As with each of these series, we’re starting here with a high level overview and will follow that up with an illustrative example over the coming articles. We’ll build on what we’ve learned in those previous series and we’ll again use the common System Center suite to get some hands-on experience. As always, the concepts and workflow apply quite well to tools other than System Center too.

To summarise, delegation and self-service are essential for most organisations as they scale. When used to safely allow autonomy of other groups, it can save you and your team significantly.

[Buffet picture by Kenming Wang and used unmodified under SA2.0]


A Very Particular Set Of Skills

A Very Particular Set Of Skills

Has anybody not heard of the recent ransomware attack known as WannaCry? No? Good. Hopefully you’re only aware of it through news articles, but for far too many folks, this is not the case.

We all keep our patches up to date and we all use various levels of protection to limit the attack surface and potential spread of these kinds of attacks.

Unfortunately, and for various reasons, these kinds of attacks can still wreak havoc.

When this does happen, it doesn’t have to ruin your year.

For an individual virtual machine affected by this, simply:

  1. Revert your affected VM back to a previous snapshot using SyncVM
  2. Start the VM disconnected from the network
  3. Apply any updates to close the exploited security hole
  4. Reconnect to the network
  5. Don’t pay the ransom

In cases where there are a very large number of affected VMs, a lot of this process can be automated.

To misappropriate and misquote the famous speech from the movie Taken, our customers have a very particular set of skills. Skills we’ve been assisting them with over a long career.

[Ransom Note image by Sheila Sund and used unmodified under CC BY 2.0]

Orchestration For Enterprise Cloud

Orchestration For Enterprise Cloud

In our last series, we looked at taking a business problem or need and turning into a piece of automated code. We started out by breaking the problem down into smaller pieces, we then put together a piece of sortamation to demonstrate the overall solution, and then made it more modular and added some error handling.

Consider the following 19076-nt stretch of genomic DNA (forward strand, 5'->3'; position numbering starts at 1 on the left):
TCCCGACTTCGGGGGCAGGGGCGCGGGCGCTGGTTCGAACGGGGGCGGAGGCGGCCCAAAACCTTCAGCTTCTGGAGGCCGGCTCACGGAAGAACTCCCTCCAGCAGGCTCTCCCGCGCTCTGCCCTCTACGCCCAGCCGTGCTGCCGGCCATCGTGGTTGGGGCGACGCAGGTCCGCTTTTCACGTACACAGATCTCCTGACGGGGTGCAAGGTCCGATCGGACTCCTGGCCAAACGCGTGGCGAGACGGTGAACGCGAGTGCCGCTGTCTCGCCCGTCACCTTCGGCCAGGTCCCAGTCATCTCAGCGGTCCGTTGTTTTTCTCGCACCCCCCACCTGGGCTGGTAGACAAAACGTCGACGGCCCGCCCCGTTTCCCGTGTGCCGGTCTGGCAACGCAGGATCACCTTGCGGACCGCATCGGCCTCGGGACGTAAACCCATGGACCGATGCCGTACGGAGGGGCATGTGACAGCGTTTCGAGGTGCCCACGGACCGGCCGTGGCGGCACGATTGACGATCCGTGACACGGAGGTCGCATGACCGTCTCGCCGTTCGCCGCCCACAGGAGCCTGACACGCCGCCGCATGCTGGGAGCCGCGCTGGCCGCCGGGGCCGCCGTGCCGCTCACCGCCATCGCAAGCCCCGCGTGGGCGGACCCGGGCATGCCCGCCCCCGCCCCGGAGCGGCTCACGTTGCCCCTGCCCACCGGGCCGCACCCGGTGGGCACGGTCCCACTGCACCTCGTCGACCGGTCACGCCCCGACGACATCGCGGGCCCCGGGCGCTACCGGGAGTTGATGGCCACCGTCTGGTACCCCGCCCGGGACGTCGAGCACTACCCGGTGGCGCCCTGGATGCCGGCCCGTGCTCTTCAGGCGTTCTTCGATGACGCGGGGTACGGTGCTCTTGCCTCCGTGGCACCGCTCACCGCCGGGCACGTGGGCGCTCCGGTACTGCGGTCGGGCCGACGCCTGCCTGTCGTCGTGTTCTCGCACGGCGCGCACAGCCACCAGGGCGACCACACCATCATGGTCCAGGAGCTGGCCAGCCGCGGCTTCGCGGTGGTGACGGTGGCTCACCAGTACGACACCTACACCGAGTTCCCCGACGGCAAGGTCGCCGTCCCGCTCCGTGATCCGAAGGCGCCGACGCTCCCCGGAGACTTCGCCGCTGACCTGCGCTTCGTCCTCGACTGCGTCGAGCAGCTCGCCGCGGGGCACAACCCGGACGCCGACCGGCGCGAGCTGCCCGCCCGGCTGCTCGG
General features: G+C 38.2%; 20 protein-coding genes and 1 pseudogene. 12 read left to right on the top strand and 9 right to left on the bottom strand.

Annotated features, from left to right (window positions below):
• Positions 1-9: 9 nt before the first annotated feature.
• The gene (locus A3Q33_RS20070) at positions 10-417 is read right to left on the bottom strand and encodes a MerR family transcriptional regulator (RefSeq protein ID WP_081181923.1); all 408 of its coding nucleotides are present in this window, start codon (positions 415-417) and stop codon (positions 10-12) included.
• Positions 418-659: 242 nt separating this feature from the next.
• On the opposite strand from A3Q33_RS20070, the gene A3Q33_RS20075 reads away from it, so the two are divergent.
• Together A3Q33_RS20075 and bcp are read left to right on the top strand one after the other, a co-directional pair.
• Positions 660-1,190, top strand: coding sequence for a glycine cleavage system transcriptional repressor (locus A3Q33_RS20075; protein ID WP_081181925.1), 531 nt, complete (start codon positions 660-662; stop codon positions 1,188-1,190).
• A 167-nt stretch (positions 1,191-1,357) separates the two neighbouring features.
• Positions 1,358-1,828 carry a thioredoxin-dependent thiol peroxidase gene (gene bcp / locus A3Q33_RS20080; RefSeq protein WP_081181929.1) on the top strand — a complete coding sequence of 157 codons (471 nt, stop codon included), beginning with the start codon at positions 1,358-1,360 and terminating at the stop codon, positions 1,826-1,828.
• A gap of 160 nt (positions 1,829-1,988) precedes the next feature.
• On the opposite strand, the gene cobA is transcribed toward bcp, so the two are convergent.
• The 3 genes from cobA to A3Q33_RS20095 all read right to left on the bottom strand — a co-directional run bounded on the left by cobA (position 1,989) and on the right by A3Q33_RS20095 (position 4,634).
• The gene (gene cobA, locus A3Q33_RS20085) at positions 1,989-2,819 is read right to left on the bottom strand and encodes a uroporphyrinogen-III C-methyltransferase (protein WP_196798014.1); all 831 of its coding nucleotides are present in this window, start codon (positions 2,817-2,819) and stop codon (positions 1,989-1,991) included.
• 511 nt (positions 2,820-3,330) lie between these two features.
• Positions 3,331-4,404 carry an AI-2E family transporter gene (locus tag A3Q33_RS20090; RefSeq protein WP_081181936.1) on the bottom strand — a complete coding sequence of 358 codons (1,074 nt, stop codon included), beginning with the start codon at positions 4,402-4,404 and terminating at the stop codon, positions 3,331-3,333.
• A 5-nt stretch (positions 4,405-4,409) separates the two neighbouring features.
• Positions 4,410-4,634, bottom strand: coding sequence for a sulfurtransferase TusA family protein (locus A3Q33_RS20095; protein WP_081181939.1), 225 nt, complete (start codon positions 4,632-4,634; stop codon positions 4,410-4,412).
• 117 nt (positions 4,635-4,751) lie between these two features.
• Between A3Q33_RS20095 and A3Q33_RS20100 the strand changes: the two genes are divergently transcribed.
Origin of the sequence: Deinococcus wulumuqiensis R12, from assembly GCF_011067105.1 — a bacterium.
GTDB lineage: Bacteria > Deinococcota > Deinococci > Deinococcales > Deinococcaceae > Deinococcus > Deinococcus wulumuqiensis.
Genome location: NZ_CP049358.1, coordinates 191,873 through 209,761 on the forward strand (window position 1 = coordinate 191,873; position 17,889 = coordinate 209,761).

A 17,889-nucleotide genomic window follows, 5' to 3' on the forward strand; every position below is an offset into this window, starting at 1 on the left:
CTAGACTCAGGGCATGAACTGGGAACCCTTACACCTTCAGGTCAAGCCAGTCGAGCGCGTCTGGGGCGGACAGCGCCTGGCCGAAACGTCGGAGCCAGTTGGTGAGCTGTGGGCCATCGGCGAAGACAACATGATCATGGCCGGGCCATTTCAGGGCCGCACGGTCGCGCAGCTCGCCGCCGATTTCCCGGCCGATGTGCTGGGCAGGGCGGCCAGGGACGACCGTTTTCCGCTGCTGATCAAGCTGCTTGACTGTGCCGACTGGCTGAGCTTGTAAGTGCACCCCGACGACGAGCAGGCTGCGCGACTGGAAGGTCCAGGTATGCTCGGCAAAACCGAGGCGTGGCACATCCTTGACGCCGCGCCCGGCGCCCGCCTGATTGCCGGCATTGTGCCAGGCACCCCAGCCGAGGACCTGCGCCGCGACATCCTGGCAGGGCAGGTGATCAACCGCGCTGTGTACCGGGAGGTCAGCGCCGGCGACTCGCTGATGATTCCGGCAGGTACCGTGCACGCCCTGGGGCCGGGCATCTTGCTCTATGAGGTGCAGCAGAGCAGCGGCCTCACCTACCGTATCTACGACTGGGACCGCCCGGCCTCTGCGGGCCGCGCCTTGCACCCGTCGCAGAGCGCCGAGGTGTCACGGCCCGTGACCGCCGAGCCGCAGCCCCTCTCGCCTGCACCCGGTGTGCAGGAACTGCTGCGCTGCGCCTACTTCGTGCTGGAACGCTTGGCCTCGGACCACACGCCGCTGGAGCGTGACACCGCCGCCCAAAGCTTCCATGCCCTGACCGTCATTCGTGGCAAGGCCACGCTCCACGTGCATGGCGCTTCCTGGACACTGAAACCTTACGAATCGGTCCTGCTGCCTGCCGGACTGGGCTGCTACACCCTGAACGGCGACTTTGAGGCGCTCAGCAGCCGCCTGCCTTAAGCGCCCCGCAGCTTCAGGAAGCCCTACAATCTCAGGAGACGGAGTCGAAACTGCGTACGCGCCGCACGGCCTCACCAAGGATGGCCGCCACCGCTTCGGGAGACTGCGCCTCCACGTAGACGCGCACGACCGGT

In this series, we’re going to extend upon this and integrate our automation into an orchestration framework. This approach will apply to any orchestration framework, but we’ll use System Center Orchestrator 2016 in our examples.

Why Orchestration?

Primarily for delegation of tasks. We may have written a script that we can run to perform some mundane task, but for us to be able to successfully scale, we need to start putting some of these tasks into the hands of others.

As a dependency for delegation, we also want to use automation and orchestration as a way to guarantee us consistent results and general damage prevention. Sure, we could just allow everyone access to SCVMM or vCenter to manage their virtual machines, but that’s a recipe for disaster. Orchestration gives us a way to safely grant controlled access to limited sets of functionality to make other groups or teams more self-sufficient.

The Process

Much like in our earlier automation series, we want to start by defining a business problem and breaking it down to smaller tasks from there. We want to extend this too to include the safe delegation of this task and this will include thinking carefully about input we’ll accept from the user, information we’ll give back to the user, and what kind of diagnostic information we’ll need to collect so that if something goes wrong, we can take a look later.